For the second time in as many weeks, we use this space to present “Taxpayers shouldn’t have to pay for your bad behavior, Mr. or Ms. Legislator.”
Earlier this month, U.S. Sen. Ted Cruz, R-Texas, joined the men of the Senate Democratic Caucus and all of the Senate’s female members in calling for a vote on rewriting Capitol Hill’s workplace harassment rules — a public show of solidarity with every female senator in both parties.
Cruz, the chief GOP co-author of Sen. Kirsten Gillibrand’s (D-N.Y.) strict Hill harassment overhaul bill, was courted to sign on to the Democratic men’s letter and ultimately agreed in the final hours before its release, Politico.com reported.
Asked earlier that day whether he would join Democratic men on the letter pushing for a harassment vote, Cruz called the harassment legislation “the right thing to do.”
“We should have passed it weeks ago, and so anything I can do to encourage my colleagues — Republican or Democrat — to take it up on the floor of the Senate, I’m supportive of doing,” Cruz said in an April 18 interview.
Well done, Sen. Cruz. Workplace harassment should not be tolerated anywhere, including the U.S. Senate.
Correspondingly, as we wrote Thursday, taxpayers should not have to foot the bill for behavior by elected officials which has nothing to do with official duties. Such behavior, we feel, is solely the responsibility of that elected official.
Not every sexual harassment complaint is found to have validity. But if a sexual-harassment complaint has reached the settlement stage – where the accused has agreed to a cash payment to settle a claim — that’s personal bad behavior.
If a member of Congress has settled a sexual harassment complaint, there is no way that taxpayers should have to pay for that.
Which brings us to former U.S. Rep. Blake Farenthold, R-Texas. He resigned from Congress on April 6; in December he announced that he would not seek re-election in 2018 after reports emerged that he’d used taxpayer money to settle sexual harassment claims. A few of his Republican colleagues urged him to resign over the accusations, which Farenthold has repeatedly denied.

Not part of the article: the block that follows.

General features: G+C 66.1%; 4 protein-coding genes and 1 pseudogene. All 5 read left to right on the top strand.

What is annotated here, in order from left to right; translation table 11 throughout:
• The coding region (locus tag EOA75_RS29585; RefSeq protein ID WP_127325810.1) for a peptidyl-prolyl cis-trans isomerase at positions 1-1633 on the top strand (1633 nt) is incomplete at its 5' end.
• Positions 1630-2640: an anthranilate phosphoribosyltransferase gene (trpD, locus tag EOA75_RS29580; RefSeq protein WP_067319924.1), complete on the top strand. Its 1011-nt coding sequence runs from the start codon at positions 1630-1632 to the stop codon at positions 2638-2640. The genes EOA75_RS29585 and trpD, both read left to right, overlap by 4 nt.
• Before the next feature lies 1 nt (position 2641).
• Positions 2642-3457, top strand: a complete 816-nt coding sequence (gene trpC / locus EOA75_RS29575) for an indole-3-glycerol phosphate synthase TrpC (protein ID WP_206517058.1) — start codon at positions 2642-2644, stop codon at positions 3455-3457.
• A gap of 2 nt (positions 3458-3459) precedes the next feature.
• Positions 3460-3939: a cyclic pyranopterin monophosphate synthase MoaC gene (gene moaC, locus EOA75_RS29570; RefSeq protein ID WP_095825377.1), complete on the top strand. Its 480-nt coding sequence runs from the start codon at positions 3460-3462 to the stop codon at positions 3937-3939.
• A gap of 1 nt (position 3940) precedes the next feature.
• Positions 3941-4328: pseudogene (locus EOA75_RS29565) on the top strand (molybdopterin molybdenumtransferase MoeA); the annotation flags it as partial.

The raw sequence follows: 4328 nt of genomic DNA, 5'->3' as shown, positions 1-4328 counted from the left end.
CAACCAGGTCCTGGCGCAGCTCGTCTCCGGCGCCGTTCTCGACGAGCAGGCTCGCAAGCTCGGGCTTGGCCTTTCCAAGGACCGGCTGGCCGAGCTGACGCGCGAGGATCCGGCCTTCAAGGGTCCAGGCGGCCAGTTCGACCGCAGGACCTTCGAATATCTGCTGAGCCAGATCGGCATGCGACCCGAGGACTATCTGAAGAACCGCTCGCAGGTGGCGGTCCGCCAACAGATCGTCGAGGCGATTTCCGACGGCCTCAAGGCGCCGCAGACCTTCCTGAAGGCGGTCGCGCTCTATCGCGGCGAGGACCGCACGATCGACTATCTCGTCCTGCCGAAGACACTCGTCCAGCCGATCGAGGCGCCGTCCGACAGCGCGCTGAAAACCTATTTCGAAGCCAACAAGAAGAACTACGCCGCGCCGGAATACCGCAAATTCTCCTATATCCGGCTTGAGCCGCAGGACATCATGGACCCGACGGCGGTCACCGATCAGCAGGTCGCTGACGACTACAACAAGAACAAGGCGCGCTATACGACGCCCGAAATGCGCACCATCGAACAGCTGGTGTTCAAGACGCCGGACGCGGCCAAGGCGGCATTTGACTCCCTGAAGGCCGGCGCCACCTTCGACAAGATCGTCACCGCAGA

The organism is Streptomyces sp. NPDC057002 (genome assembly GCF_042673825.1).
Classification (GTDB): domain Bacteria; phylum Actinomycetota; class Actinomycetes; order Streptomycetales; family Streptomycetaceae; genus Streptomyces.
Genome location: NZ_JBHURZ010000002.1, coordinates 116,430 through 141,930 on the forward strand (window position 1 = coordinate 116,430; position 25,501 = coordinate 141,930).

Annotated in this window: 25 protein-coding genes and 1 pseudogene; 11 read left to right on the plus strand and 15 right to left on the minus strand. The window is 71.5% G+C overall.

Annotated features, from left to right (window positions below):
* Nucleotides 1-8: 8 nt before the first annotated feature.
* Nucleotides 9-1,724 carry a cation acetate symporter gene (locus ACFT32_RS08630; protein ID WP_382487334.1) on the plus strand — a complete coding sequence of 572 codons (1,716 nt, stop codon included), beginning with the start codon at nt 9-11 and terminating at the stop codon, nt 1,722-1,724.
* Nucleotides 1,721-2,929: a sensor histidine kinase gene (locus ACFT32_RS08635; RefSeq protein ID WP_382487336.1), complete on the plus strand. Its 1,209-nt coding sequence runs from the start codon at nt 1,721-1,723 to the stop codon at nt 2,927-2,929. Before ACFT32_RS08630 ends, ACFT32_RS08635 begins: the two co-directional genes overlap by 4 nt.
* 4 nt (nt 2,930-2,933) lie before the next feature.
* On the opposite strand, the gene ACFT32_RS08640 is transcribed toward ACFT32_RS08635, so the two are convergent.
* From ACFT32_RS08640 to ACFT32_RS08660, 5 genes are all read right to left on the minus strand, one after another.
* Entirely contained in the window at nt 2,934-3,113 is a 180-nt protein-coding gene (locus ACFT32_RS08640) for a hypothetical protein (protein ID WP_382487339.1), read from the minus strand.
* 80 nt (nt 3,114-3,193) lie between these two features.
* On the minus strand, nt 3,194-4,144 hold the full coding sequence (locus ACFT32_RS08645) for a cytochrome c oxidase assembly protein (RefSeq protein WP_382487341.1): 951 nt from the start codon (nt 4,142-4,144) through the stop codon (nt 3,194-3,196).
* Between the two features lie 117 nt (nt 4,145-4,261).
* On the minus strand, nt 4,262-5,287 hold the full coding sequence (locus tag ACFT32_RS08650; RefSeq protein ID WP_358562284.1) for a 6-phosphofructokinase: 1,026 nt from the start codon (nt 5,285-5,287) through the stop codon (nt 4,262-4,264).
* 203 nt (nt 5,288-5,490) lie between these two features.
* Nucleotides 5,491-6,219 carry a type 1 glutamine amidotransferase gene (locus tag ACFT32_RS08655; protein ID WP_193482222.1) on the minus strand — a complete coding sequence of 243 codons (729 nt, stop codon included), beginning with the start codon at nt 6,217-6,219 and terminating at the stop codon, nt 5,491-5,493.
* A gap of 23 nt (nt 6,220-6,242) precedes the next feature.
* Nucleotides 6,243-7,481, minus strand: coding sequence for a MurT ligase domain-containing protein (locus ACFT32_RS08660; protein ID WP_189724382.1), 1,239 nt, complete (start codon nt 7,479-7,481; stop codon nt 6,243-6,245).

“While I planned on serving out the remainder of my term in Congress, I know in my heart it’s time for me to move along and look for new ways to serve,” he said in the statement.
Farenthold used $84,000 in taxpayer funds to settle a sexual harassment lawsuit his former communications director, Lauren Greene, had filed in 2014, Politico reported in December. Greene accused Farenthold of telling her he had “sexual fantasies” and “wet dreams” about her, and then claimed she was fired after complaining to Farenthold.
“I had no idea how to run a congressional office,” the four-term congressman said in December. “As a result, I allowed a workplace culture to take root in my office that was too permissive and decidedly unprofessional.”
Farenthold said after the reports broke that he would repay the $84,000 to the Treasury Department, but has not made good on that promise. A representative for his office told HuffPost.com in February that the congressman was waiting to see what changes lawmakers will add to the Congressional Accountability Act.
The House-passed harassment bill, the product of extensive bipartisan talks in that chamber, would require lawmakers to personally pay the costs of harassment or discrimination claims filed by employees that stem from their behavior, among other reforms.
We feel that the status of the bill in the Senate should have no bearing on Farenthold’s case. Beyond legal obligations, it’s just plain wrong – unconscionable, really – for any member of Congress to think that taxpayer funds can be justifiably used to settle a sexual harassment complaint.
To be clear, this isn’t a Republican problem or a Democratic problem, it’s an American problem: In November, the Washington Post reported that Congress’s Office of Compliance paid out $17 million for 264 settlements with federal employees over 20 years for various violations, including sexual harassment. That same month, Buzzfeed.com reported that U.S. Rep. John Conyers, D-Mich., the longest-serving member of the House of Representatives, settled a wrongful dismissal complaint in 2015 with a former employee who alleged she was fired because she would not “succumb to (his) sexual advances.” Conyers resigned in December.
The allegations against Conyers are no less disgusting than those against Farenthold; in both cases, payment for settlements should come out of their wallets, not ours.